Cantor Shana: Welcome to MJCBY

Posted on April 20, 2015

DSC00204 ShanaOnigmanCropped

Coming Home

I was so thrilled and delighted to be offered the position of Hazzan at Morristown Jewish Center just before Pesach!  I will officially start my duties as full time Cantor on July 1.  During my time at MCJBY, it has been such a joy to be welcomed and embraced by the members and staff of the Morristown Jewish Center. I want to thank every one of you who has reached out to welcome me and my family, in person or by email, to offer congratulations and to celebrate. It has been a very unique and interesting experience to spend an entire year working in a synagogue as a teacher and tutor;  therefore, getting the privilege of learning about MJCBY through experiencing it directly before I start as the Cantor. I am so grateful for the support and communication of the staff and lay leadership along the way.

There is something very special and wonderful about this synagogue and its community that has made it feel like home to me from the day I first set foot in the building. I have yet to put my finger on exactly what it is. I thought at first it might be that MJCBY felt similar to the tiny synagogue where I grew up – a haimish congregation in the suburbs.  MJCBY is such a warm and historical congregation: There are the names of the founders on the walls as well as their children and grandchildren among the members. Artifacts on display attest to the rich history of the place, and enthusiastic historians among the membership are available to share the stories of the synagogue, and there is always at least one lifelong member listening who exclaims, “I never knew that!” A gathering of generations, especially on the holidays, brings noisy life, color, and joy to the building, the echoes of which I can still hear late in the peaceful evenings after the last B’nai Mitzvah students have gone home.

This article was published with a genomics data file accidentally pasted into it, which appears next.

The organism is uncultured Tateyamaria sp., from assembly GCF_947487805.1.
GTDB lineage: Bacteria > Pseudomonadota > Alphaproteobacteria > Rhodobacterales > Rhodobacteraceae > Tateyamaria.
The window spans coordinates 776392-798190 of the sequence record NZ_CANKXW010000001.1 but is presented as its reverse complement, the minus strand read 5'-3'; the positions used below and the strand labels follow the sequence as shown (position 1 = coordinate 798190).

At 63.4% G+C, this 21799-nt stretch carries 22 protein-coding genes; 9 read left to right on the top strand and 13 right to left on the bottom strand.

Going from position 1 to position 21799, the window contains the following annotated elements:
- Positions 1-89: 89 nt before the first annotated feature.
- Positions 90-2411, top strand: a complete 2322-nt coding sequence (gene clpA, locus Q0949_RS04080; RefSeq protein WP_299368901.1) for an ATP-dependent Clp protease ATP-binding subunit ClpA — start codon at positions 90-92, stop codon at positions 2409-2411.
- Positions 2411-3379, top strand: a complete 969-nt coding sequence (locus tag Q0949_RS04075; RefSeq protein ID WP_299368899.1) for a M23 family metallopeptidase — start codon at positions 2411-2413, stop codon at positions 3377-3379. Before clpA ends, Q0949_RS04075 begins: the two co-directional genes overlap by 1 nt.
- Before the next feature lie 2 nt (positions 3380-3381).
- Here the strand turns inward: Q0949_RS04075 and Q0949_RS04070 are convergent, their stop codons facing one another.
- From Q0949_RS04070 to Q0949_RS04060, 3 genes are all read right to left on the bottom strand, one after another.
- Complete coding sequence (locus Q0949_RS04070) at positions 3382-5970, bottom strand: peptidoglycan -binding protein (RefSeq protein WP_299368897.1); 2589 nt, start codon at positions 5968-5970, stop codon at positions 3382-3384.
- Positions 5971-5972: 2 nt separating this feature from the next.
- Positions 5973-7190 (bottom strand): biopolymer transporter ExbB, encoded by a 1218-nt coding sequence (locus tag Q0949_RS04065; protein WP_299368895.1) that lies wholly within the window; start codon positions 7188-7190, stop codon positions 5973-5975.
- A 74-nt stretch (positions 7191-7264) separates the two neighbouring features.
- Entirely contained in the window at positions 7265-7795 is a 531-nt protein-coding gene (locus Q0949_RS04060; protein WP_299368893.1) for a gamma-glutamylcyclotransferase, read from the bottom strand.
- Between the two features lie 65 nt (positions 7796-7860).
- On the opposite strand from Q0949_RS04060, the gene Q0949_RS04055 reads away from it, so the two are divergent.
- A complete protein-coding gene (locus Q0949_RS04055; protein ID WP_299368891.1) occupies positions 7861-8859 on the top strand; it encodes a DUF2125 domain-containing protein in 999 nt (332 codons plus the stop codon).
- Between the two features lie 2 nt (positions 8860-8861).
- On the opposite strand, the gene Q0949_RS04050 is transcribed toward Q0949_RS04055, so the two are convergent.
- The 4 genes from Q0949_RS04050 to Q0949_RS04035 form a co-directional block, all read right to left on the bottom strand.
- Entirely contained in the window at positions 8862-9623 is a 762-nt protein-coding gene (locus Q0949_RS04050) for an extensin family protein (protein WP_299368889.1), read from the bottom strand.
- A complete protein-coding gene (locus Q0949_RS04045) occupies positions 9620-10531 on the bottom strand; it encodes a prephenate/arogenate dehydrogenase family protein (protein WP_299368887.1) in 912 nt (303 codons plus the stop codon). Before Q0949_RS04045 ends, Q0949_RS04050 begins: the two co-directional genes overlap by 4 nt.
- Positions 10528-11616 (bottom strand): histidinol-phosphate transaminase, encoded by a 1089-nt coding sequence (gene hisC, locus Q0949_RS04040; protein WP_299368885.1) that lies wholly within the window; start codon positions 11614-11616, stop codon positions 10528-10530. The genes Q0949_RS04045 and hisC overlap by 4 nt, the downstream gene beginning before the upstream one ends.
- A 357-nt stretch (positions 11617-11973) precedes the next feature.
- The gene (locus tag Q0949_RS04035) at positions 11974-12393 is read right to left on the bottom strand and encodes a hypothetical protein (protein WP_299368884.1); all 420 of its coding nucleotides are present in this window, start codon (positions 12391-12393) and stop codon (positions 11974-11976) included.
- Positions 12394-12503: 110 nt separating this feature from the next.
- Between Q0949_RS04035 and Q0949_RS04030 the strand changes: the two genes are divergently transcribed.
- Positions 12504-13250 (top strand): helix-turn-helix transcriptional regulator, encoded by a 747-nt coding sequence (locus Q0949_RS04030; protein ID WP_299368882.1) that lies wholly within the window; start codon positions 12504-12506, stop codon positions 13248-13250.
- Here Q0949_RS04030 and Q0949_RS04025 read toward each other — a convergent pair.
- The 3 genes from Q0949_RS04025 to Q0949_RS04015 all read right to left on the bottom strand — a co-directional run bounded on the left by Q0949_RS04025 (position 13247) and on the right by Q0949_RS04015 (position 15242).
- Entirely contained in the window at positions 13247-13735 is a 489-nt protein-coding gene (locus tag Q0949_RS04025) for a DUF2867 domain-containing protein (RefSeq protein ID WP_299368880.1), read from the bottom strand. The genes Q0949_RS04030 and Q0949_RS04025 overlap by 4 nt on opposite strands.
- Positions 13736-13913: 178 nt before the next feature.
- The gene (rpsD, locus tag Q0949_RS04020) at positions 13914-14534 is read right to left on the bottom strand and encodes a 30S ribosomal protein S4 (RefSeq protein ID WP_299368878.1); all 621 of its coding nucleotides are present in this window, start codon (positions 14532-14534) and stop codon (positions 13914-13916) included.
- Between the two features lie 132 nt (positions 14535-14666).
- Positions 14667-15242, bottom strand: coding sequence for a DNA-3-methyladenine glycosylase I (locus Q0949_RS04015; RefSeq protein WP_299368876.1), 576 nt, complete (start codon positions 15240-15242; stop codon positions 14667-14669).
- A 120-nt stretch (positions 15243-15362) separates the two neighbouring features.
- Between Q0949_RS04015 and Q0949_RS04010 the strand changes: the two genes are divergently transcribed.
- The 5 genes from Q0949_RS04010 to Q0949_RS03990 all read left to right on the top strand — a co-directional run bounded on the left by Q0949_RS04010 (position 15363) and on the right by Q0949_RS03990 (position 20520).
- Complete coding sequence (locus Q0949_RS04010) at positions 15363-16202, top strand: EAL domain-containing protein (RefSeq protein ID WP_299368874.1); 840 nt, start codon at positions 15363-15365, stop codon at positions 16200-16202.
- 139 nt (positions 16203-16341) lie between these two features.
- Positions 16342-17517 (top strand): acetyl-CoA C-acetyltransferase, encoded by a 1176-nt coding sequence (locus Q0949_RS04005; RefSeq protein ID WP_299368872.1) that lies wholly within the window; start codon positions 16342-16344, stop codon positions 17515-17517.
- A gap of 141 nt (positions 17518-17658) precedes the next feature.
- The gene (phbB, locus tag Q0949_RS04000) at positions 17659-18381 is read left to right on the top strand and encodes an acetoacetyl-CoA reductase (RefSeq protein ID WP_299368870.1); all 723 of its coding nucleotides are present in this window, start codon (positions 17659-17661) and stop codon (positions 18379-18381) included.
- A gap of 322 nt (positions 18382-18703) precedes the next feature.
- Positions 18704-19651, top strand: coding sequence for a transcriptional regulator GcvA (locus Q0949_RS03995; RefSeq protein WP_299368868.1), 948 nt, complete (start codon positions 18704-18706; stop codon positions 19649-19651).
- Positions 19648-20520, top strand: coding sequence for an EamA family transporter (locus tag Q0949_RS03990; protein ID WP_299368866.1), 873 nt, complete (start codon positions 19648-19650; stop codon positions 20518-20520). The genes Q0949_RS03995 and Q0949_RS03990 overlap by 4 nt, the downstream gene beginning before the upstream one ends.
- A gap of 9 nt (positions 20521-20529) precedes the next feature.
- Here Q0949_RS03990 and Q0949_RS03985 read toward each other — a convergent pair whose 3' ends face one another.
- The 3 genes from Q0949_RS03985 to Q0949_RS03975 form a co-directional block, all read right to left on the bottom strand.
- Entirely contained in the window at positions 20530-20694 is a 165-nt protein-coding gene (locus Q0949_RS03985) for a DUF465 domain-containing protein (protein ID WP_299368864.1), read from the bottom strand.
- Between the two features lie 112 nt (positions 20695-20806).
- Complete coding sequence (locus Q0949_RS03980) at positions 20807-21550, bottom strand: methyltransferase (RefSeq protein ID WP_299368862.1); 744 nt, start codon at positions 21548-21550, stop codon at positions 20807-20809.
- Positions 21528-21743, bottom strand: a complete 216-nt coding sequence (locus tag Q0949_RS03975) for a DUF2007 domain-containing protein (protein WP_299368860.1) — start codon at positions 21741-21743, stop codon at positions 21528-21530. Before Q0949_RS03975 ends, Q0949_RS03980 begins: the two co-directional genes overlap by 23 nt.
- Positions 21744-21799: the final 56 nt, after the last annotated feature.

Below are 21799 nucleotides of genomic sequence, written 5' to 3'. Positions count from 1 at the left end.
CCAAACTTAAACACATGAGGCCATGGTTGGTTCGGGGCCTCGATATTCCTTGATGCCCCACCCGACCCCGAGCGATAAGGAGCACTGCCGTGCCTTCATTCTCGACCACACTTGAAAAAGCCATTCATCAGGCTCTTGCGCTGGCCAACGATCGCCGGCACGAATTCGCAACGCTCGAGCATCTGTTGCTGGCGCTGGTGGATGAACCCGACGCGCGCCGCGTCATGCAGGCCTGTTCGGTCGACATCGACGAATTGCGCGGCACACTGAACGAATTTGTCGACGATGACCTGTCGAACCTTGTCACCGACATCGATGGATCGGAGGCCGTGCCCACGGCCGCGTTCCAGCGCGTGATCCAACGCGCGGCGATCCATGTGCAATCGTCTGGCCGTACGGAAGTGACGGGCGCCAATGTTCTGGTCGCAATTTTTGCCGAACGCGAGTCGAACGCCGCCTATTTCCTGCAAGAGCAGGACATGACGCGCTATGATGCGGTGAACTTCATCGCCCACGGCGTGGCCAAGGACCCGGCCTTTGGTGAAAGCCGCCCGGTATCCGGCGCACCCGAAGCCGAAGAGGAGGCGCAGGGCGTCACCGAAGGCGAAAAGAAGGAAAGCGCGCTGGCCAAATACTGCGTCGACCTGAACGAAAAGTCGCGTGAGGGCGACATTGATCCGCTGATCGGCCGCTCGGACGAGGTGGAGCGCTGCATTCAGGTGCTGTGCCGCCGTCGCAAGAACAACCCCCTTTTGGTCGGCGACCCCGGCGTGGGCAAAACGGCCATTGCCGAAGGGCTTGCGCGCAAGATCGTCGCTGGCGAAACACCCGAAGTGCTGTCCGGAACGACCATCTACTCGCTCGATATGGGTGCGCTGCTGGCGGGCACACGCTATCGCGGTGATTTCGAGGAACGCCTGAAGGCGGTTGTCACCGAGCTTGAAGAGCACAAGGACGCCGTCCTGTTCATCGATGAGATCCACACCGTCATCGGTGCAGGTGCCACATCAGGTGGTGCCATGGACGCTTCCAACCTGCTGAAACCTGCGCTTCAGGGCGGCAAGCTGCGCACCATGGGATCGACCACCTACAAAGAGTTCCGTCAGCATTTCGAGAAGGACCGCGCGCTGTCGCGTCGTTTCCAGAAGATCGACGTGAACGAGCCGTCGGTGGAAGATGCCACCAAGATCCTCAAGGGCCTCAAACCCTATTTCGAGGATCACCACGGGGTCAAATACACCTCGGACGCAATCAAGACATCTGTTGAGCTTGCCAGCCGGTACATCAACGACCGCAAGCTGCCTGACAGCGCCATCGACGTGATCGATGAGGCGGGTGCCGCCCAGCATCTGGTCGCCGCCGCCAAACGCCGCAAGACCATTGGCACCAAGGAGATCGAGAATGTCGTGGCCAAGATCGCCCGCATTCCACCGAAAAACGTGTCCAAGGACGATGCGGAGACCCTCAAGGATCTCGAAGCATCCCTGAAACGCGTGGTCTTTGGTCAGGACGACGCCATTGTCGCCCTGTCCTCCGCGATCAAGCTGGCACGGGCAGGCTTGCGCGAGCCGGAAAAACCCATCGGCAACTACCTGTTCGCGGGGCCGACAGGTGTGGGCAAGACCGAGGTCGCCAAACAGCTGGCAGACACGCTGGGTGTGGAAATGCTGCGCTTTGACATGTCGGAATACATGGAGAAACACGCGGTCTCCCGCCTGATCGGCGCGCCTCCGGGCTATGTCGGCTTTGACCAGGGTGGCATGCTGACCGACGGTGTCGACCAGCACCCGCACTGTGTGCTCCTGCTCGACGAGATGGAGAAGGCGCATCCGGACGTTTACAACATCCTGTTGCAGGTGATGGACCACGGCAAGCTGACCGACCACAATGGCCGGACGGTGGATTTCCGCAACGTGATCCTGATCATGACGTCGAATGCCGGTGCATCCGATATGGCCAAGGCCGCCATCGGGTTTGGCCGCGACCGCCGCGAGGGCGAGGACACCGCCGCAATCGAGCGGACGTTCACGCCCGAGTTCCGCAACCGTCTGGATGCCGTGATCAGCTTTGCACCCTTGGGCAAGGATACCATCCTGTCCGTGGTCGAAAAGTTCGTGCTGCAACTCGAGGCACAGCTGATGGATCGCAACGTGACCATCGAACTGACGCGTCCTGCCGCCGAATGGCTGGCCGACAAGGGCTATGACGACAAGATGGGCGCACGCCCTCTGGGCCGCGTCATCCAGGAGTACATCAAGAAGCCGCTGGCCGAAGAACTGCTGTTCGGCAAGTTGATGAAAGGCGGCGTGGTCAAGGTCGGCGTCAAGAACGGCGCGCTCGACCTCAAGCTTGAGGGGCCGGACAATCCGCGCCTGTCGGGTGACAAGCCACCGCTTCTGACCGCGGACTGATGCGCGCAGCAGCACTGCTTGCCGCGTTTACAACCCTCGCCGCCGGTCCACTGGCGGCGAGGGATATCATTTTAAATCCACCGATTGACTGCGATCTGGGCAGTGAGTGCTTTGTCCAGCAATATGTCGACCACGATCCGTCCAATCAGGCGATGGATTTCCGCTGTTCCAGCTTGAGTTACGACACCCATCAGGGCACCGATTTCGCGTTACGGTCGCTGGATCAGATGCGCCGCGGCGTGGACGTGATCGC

But this could describe any number of established congregations, so I suspect there is something additional that makes this congregation feel like home. It might be the cooperation and pride with which the leadership works to make the synagogue continue to function smoothly. Over the course of the past year, whenever my friends or family would ask me about my work, I’d find myself marveling about the teamwork, telling them how everyone works in pairs: “There’s two presidents and two school directors. The Rabbi’s wife does programming so they’re like a team, too.  Everyone seems to be in chevruta here. It’s great!  There are a thousand platitudes about democracy being messy and unwieldy, but as far as I can tell the leadership at MJCBY puts a real value on the opinions of its membership, leading to a sense of pride in the synagogue among its members.

Or, it could be that this is simply bashert, and feels like home because it is home. When leading Shabbat services on the eighth day of Pesach, at the close of the individual recitation of the Amidah, I reached the paragraph in which I am always reminded that this is the right moment to offer individual  requests, a plea to God for my own needs, wishes, and desires.  For each of us, this is meant to be our own moment of a direct audience with God. It was at that moment that it hit me that I had nothing at all to ask for, because I was perfectly happy to be right where I was: in this building, with this wonderful and welcoming congregation, for whom I have been honored to be assigned the task of the newest sh’liakh tsibbur. It was similar to visiting the Kotel for the first time, and realizing I didn’t have a note to put into the wall to ask for anything, because everything I had ever needed was right where I was. The sense of gratitude and joy can be almost overwhelming when you know in your bones that you’re finally home.

On behalf of my family, thank you all again for welcoming us: my husband Matthew, our children Lila and Ilan, and myself, into your wonderful community. Please introduce yourselves to us often, so we can learn all your names and stories. We are delighted to join you!

Cantor Shana Onigman